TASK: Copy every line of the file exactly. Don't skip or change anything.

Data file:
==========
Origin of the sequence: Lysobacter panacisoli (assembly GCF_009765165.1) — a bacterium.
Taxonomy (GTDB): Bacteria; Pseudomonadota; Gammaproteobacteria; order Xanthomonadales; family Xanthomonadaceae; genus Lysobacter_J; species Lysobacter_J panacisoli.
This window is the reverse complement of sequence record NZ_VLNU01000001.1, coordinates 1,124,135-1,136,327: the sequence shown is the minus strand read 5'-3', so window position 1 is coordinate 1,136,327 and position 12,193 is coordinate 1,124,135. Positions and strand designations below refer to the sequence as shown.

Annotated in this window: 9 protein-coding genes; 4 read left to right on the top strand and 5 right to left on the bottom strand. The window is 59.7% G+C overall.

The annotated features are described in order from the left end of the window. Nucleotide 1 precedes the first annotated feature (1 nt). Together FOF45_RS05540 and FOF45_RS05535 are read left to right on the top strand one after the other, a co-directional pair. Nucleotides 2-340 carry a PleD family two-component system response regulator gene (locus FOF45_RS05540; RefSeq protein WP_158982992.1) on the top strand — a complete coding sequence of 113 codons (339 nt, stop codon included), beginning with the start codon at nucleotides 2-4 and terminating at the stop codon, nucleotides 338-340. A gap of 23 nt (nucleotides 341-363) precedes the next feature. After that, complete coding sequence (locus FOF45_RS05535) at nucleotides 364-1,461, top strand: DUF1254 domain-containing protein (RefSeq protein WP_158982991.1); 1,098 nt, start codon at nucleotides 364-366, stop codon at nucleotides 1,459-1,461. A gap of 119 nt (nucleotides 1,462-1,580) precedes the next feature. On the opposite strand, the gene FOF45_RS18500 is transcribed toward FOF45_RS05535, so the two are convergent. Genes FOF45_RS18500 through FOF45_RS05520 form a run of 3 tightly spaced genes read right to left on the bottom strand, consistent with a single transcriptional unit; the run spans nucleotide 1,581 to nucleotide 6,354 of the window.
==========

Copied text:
Origin of the sequence: Lysobacter panacisoli (assembly GCF_009765165.1) — a bacterium.
Taxonomy (GTDB): Bacteria; Pseudomonadota; Gammaproteobacteria; order Xanthomonadales; family Xanthomonadaceae; genus Lysobacter_J; species Lysobacter_J panacisoli.
This window is the reverse complement of sequence record NZ_VLNU01000001.1, coordinates 1,124,135-1,136,327: the sequence shown is the minus strand read 5'-3', so window position 1 is coordinate 1,136,327 and position 12,193 is coordinate 1,124,135. Positions and strand designations below refer to the sequence as shown.

Annotated in this window: 9 protein-coding genes; 4 read left to right on the top strand and 5 right to left on the bottom strand. The window is 59.7% G+C overall.

The annotated features are described in order from the left end of the window. Nucleotide 1 precedes the first annotated feature (1 nt). Together FOF45_RS05540 and FOF45_RS05535 are read left to right on the top strand one after the other, a co-directional pair. Nucleotides 2-340 carry a PleD family two-component system response regulator gene (locus FOF45_RS05540; RefSeq protein WP_158982992.1) on the top strand — a complete coding sequence of 113 codons (339 nt, stop codon included), beginning with the start codon at nucleotides 2-4 and terminating at the stop codon, nucleotides 338-340. A gap of 23 nt (nucleotides 341-363) precedes the next feature. After that, complete coding sequence (locus FOF45_RS05535) at nucleotides 364-1,461, top strand: DUF1254 domain-containing protein (RefSeq protein WP_158982991.1); 1,098 nt, start codon at nucleotides 364-366, stop codon at nucleotides 1,459-1,461. A gap of 119 nt (nucleotides 1,462-1,580) precedes the next feature. On the opposite strand, the gene FOF45_RS18500 is transcribed toward FOF45_RS05535, so the two are convergent. Genes FOF45_RS18500 through FOF45_RS05520 form a run of 3 tightly spaced genes read right to left on the bottom strand, consistent with a single transcriptional unit; the run spans nucleotide 1,581 to nucleotide 6,354 of the window.